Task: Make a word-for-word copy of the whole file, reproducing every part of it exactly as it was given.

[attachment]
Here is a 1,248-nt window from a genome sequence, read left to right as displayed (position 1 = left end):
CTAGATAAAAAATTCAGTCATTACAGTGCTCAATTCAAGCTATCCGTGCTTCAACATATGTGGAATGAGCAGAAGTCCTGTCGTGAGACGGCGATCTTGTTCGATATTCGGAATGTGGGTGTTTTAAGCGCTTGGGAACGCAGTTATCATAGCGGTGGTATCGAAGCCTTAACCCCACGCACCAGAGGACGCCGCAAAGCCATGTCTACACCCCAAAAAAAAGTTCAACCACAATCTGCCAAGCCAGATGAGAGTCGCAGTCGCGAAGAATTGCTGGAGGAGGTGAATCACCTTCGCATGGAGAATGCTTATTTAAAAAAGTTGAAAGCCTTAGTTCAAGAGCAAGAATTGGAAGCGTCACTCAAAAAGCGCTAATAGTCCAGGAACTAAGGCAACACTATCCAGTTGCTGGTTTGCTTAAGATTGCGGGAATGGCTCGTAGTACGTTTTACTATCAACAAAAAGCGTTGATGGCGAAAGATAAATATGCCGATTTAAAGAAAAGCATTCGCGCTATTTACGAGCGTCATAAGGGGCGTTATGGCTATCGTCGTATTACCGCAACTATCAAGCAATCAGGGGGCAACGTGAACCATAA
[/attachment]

Here is a 1,248-nt window from a genome sequence, read left to right as displayed (position 1 = left end):
CTAGATAAAAAATTCAGTCATTACAGTGCTCAATTCAAGCTATCCGTGCTTCAACATATGTGGAATGAGCAGAAGTCCTGTCGTGAGACGGCGATCTTGTTCGATATTCGGAATGTGGGTGTTTTAAGCGCTTGGGAACGCAGTTATCATAGCGGTGGTATCGAAGCCTTAACCCCACGCACCAGAGGACGCCGCAAAGCCATGTCTACACCCCAAAAAAAAGTTCAACCACAATCTGCCAAGCCAGATGAGAGTCGCAGTCGCGAAGAATTGCTGGAGGAGGTGAATCACCTTCGCATGGAGAATGCTTATTTAAAAAAGTTGAAAGCCTTAGTTCAAGAGCAAGAATTGGAAGCGTCACTCAAAAAGCGCTAATAGTCCAGGAACTAAGGCAACACTATCCAGTTGCTGGTTTGCTTAAGATTGCGGGAATGGCTCGTAGTACGTTTTACTATCAACAAAAAGCGTTGATGGCGAAAGATAAATATGCCGATTTAAAGAAAAGCATTCGCGCTATTTACGAGCGTCATAAGGGGCGTTATGGCTATCGTCGTATTACCGCAACTATCAAGCAATCAGGGGGCAACGTGAACCATAA